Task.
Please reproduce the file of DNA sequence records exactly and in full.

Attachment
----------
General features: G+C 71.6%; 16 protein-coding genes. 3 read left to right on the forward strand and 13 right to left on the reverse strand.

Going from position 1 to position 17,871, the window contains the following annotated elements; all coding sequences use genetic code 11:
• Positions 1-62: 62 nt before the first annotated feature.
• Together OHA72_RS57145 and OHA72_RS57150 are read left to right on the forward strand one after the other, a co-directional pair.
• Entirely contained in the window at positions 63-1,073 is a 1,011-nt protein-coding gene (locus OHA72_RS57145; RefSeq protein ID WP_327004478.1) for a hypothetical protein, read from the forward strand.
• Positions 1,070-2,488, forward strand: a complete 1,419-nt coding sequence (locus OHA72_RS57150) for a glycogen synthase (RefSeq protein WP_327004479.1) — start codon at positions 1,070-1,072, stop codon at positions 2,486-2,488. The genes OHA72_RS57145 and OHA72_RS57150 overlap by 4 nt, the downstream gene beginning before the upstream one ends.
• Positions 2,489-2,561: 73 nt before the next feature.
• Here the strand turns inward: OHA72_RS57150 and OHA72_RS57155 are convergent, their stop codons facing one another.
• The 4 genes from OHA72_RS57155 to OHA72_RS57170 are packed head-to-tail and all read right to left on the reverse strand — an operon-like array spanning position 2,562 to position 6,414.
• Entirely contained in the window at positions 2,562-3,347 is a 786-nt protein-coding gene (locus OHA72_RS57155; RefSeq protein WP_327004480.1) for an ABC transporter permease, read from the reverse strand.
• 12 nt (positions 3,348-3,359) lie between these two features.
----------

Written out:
General features: G+C 71.6%; 16 protein-coding genes. 3 read left to right on the forward strand and 13 right to left on the reverse strand.

Going from position 1 to position 17,871, the window contains the following annotated elements; all coding sequences use genetic code 11:
• Positions 1-62: 62 nt before the first annotated feature.
• Together OHA72_RS57145 and OHA72_RS57150 are read left to right on the forward strand one after the other, a co-directional pair.
• Entirely contained in the window at positions 63-1,073 is a 1,011-nt protein-coding gene (locus OHA72_RS57145; RefSeq protein ID WP_327004478.1) for a hypothetical protein, read from the forward strand.
• Positions 1,070-2,488, forward strand: a complete 1,419-nt coding sequence (locus OHA72_RS57150) for a glycogen synthase (RefSeq protein WP_327004479.1) — start codon at positions 1,070-1,072, stop codon at positions 2,486-2,488. The genes OHA72_RS57145 and OHA72_RS57150 overlap by 4 nt, the downstream gene beginning before the upstream one ends.
• Positions 2,489-2,561: 73 nt before the next feature.
• Here the strand turns inward: OHA72_RS57150 and OHA72_RS57155 are convergent, their stop codons facing one another.
• The 4 genes from OHA72_RS57155 to OHA72_RS57170 are packed head-to-tail and all read right to left on the reverse strand — an operon-like array spanning position 2,562 to position 6,414.
• Entirely contained in the window at positions 2,562-3,347 is a 786-nt protein-coding gene (locus OHA72_RS57155; RefSeq protein WP_327004480.1) for an ABC transporter permease, read from the reverse strand.
• 12 nt (positions 3,348-3,359) lie between these two features.